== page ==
Another pleasure is reading responses to the blogpost. Some are from loyal readers, others from blow-ins (That’s not intended to be a rude phrase). The thousands of spam comments are filtered out by a widget, thank goodness.

So lots of planning, outlining, researching, redrafting and revising. Just like any other writing. And to finish here’s a summary of Olivia Fine’s wise advise – Essential Blogger’s Tips from the British Library website. (You can find the link to the full version here.)

  1. Be yourself
  2. Address the reader
  3. Keep it simple
  4. Include pictures
  5. Can you skim read it?

Have any of you bloggers noticed you do things differently? Do you have any comments on my process. Any tips for me or others?


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Filed under The Craft of Blogging, Writing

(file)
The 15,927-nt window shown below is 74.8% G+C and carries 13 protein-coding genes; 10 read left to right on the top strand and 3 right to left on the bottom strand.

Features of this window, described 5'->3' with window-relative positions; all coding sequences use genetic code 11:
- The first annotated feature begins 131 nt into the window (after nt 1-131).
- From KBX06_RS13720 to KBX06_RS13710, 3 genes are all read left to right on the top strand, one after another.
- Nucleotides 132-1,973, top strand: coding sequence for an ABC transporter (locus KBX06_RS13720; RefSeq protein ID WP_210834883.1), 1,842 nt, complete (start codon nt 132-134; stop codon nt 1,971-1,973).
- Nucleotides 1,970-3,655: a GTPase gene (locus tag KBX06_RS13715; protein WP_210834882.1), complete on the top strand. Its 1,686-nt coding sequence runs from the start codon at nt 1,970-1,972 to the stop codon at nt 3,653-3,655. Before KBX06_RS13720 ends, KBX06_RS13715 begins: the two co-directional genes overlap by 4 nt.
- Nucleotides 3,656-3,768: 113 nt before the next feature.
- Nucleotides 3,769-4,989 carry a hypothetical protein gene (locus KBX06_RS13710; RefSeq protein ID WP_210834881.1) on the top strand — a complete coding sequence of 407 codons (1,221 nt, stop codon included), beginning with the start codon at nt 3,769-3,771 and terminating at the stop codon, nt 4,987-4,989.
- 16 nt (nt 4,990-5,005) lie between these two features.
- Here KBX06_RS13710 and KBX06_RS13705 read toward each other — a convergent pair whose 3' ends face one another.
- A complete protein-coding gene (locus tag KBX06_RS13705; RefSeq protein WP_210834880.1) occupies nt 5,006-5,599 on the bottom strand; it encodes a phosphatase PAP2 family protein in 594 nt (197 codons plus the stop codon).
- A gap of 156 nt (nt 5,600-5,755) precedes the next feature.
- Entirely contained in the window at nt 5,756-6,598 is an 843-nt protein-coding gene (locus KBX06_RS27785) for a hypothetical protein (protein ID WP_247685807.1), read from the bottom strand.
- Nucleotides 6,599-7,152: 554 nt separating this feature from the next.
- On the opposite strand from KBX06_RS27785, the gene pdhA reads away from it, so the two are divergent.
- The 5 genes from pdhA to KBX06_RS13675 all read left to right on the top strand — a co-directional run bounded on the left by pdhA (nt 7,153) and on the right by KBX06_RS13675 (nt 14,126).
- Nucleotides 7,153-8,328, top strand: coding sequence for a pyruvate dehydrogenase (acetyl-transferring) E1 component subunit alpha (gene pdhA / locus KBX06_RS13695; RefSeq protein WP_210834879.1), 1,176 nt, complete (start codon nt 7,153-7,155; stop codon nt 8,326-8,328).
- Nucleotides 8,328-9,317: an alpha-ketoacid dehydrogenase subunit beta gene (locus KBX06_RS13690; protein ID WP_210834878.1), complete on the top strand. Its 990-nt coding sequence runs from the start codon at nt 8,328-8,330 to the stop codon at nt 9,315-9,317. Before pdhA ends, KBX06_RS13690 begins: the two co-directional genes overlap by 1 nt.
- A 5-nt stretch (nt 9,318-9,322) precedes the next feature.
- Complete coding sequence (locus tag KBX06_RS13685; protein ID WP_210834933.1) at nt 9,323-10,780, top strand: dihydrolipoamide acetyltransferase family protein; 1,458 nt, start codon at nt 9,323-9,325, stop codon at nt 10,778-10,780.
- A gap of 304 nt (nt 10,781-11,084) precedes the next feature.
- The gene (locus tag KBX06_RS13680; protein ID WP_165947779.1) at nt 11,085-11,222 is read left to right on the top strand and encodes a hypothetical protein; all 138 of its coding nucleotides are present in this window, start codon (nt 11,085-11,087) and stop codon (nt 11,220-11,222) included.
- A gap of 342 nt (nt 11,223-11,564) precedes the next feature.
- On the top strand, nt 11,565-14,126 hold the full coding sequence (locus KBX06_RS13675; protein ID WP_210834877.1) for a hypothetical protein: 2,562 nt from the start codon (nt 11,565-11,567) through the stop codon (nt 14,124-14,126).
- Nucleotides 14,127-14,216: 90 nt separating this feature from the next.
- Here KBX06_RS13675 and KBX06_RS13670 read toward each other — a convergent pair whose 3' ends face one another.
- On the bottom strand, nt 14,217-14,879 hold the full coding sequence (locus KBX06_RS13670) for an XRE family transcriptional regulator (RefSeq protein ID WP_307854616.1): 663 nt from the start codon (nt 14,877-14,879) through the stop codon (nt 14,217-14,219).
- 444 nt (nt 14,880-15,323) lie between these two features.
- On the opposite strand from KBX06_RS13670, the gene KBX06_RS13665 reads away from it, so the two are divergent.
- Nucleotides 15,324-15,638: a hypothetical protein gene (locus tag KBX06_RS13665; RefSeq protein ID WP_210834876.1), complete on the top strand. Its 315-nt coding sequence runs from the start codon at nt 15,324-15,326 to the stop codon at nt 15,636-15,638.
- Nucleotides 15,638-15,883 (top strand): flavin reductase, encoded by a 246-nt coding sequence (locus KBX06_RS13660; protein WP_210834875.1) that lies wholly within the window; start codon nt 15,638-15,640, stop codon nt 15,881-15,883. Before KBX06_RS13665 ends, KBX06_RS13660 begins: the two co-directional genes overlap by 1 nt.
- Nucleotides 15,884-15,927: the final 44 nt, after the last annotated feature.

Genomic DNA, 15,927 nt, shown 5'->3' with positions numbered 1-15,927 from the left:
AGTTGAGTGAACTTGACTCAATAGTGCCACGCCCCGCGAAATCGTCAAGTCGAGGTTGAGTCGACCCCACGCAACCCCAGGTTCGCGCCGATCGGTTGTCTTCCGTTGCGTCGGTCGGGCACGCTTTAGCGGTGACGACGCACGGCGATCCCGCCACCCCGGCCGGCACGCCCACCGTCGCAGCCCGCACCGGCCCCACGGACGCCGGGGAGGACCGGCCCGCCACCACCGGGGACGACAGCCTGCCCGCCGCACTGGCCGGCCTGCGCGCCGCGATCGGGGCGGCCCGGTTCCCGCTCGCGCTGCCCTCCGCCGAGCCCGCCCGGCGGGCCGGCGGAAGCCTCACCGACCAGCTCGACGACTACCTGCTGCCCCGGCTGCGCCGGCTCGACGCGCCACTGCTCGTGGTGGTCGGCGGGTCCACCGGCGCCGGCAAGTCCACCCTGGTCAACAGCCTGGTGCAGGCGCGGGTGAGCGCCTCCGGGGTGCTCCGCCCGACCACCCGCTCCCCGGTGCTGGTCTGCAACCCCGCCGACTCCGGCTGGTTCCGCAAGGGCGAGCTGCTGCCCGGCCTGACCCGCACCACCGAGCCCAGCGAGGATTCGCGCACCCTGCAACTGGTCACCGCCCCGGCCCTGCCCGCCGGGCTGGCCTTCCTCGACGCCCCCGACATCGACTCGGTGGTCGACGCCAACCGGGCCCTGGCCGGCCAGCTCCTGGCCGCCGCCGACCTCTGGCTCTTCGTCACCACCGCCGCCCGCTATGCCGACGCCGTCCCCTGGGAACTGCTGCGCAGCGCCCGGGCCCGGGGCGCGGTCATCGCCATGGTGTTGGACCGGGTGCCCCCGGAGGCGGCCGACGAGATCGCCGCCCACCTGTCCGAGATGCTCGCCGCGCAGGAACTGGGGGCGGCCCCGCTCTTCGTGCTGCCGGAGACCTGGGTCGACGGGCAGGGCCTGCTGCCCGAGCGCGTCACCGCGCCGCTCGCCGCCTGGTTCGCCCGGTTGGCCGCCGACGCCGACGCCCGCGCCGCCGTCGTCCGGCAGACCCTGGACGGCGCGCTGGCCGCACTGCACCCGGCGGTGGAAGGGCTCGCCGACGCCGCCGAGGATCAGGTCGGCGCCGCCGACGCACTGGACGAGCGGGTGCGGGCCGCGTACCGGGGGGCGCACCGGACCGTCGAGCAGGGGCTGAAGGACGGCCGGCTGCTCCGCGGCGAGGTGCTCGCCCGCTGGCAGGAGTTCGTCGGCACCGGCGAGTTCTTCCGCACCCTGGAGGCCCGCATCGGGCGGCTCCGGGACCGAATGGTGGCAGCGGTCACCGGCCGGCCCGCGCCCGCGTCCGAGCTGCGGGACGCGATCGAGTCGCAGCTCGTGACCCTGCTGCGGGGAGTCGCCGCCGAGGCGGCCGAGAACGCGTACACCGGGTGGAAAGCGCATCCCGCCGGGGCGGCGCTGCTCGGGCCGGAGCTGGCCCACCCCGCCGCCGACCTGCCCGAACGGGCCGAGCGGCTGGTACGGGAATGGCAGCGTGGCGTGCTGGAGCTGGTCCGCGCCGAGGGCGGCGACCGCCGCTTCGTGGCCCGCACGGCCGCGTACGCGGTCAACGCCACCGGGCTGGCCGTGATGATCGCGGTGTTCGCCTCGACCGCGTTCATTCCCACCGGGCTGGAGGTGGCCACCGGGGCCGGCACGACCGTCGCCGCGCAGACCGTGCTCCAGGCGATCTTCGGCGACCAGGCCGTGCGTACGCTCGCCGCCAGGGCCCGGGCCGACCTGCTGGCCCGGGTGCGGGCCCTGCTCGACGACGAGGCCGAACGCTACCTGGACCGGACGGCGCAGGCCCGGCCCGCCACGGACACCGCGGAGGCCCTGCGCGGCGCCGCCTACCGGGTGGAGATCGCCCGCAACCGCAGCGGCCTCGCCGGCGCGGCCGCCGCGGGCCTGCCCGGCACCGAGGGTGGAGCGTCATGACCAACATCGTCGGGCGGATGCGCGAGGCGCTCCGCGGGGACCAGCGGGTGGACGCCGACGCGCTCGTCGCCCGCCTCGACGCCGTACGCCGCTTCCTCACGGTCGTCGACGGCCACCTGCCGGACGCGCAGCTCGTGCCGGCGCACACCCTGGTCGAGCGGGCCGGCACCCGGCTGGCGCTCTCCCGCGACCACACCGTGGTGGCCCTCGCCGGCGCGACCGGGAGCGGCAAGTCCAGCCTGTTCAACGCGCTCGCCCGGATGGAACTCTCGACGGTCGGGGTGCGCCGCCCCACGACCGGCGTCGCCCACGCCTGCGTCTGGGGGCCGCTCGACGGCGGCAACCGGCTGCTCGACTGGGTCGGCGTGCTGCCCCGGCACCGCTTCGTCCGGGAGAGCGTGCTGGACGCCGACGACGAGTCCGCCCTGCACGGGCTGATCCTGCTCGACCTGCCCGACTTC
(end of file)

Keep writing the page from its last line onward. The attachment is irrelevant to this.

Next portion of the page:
6 Responses to The Craft of blogging (5) … How I write my blog slowly

  1. Eileen

    A fascinating account. I like how you have defined clearly each of the stages. All good stuff for writers whatever their focus. I think the pictures are really important to illustrate your blogs and often you have a very witty way of including them. I like that.
    I think you show such a commitment to the writing process that you post every five or six days and you don’t need to tell us that it is quality that you are after.
    Well done.

  2. Interesting to read more about your blogging process, Caroline. I didn’t know that the “normal” blogging frequency was daily – that’s far too often for me, not just as the writer but as a reader, too. It’s hard enough keeping up with blogs and it is.
    I think I take a hybrid approach to blogging: like you, I have a stock of posts in various stages of drafting, as I like to get my thoughts down close enough to when they strike me, particularly now I’m doing much more book reviews. But I’ll sometimes write and post on the same day, especially if there is a topical issue right can link it to. I post anywhere between 3 and seven days.